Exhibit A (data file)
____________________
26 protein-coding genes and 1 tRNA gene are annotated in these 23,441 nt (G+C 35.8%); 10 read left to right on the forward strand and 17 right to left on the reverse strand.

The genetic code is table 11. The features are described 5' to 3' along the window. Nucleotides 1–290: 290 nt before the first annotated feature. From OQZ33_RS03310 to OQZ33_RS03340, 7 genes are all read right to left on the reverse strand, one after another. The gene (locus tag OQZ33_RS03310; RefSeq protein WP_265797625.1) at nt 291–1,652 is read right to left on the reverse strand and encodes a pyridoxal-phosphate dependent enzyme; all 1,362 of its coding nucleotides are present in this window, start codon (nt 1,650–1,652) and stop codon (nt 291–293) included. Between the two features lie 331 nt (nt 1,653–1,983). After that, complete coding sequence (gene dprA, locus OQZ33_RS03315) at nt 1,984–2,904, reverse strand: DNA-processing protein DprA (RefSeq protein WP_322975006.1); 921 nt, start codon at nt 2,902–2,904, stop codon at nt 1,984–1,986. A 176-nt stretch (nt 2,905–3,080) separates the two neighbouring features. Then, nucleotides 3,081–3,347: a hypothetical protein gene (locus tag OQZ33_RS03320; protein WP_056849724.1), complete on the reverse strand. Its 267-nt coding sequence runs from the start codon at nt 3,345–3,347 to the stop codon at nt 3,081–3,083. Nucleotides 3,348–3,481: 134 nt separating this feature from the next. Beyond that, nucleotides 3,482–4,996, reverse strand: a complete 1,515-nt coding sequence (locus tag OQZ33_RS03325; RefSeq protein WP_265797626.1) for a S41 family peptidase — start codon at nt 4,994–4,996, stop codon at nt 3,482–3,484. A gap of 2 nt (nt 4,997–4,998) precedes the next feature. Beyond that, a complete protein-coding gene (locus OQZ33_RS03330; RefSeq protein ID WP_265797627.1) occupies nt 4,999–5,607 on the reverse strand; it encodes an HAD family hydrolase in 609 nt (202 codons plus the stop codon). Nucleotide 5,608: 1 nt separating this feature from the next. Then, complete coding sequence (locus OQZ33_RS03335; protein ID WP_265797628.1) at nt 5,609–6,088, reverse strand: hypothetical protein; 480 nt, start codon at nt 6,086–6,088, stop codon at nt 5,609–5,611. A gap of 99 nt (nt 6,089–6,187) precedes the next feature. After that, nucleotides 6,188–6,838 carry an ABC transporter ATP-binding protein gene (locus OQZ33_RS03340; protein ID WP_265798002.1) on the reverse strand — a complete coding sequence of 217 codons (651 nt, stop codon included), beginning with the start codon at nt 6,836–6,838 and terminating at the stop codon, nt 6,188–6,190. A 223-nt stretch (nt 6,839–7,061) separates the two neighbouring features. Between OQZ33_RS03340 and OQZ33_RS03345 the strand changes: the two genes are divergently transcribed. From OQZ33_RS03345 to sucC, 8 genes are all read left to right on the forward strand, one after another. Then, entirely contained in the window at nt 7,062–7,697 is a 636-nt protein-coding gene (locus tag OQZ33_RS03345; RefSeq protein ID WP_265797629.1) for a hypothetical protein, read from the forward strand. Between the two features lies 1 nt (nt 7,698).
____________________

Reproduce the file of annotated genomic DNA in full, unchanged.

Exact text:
26 protein-coding genes and 1 tRNA gene are annotated in these 23,441 nt (G+C 35.8%); 10 read left to right on the forward strand and 17 right to left on the reverse strand.

The genetic code is table 11. The features are described 5' to 3' along the window. Nucleotides 1–290: 290 nt before the first annotated feature. From OQZ33_RS03310 to OQZ33_RS03340, 7 genes are all read right to left on the reverse strand, one after another. The gene (locus tag OQZ33_RS03310; RefSeq protein WP_265797625.1) at nt 291–1,652 is read right to left on the reverse strand and encodes a pyridoxal-phosphate dependent enzyme; all 1,362 of its coding nucleotides are present in this window, start codon (nt 1,650–1,652) and stop codon (nt 291–293) included. Between the two features lie 331 nt (nt 1,653–1,983). After that, complete coding sequence (gene dprA, locus OQZ33_RS03315) at nt 1,984–2,904, reverse strand: DNA-processing protein DprA (RefSeq protein WP_322975006.1); 921 nt, start codon at nt 2,902–2,904, stop codon at nt 1,984–1,986. A 176-nt stretch (nt 2,905–3,080) separates the two neighbouring features. Then, nucleotides 3,081–3,347: a hypothetical protein gene (locus tag OQZ33_RS03320; protein WP_056849724.1), complete on the reverse strand. Its 267-nt coding sequence runs from the start codon at nt 3,345–3,347 to the stop codon at nt 3,081–3,083. Nucleotides 3,348–3,481: 134 nt separating this feature from the next. Beyond that, nucleotides 3,482–4,996, reverse strand: a complete 1,515-nt coding sequence (locus tag OQZ33_RS03325; RefSeq protein WP_265797626.1) for a S41 family peptidase — start codon at nt 4,994–4,996, stop codon at nt 3,482–3,484. A gap of 2 nt (nt 4,997–4,998) precedes the next feature. Beyond that, a complete protein-coding gene (locus OQZ33_RS03330; RefSeq protein ID WP_265797627.1) occupies nt 4,999–5,607 on the reverse strand; it encodes an HAD family hydrolase in 609 nt (202 codons plus the stop codon). Nucleotide 5,608: 1 nt separating this feature from the next. Then, complete coding sequence (locus OQZ33_RS03335; protein ID WP_265797628.1) at nt 5,609–6,088, reverse strand: hypothetical protein; 480 nt, start codon at nt 6,086–6,088, stop codon at nt 5,609–5,611. A gap of 99 nt (nt 6,089–6,187) precedes the next feature. After that, nucleotides 6,188–6,838 carry an ABC transporter ATP-binding protein gene (locus OQZ33_RS03340; protein ID WP_265798002.1) on the reverse strand — a complete coding sequence of 217 codons (651 nt, stop codon included), beginning with the start codon at nt 6,836–6,838 and terminating at the stop codon, nt 6,188–6,190. A 223-nt stretch (nt 6,839–7,061) separates the two neighbouring features. Between OQZ33_RS03340 and OQZ33_RS03345 the strand changes: the two genes are divergently transcribed. From OQZ33_RS03345 to sucC, 8 genes are all read left to right on the forward strand, one after another. Then, entirely contained in the window at nt 7,062–7,697 is a 636-nt protein-coding gene (locus tag OQZ33_RS03345; RefSeq protein ID WP_265797629.1) for a hypothetical protein, read from the forward strand. Between the two features lies 1 nt (nt 7,698).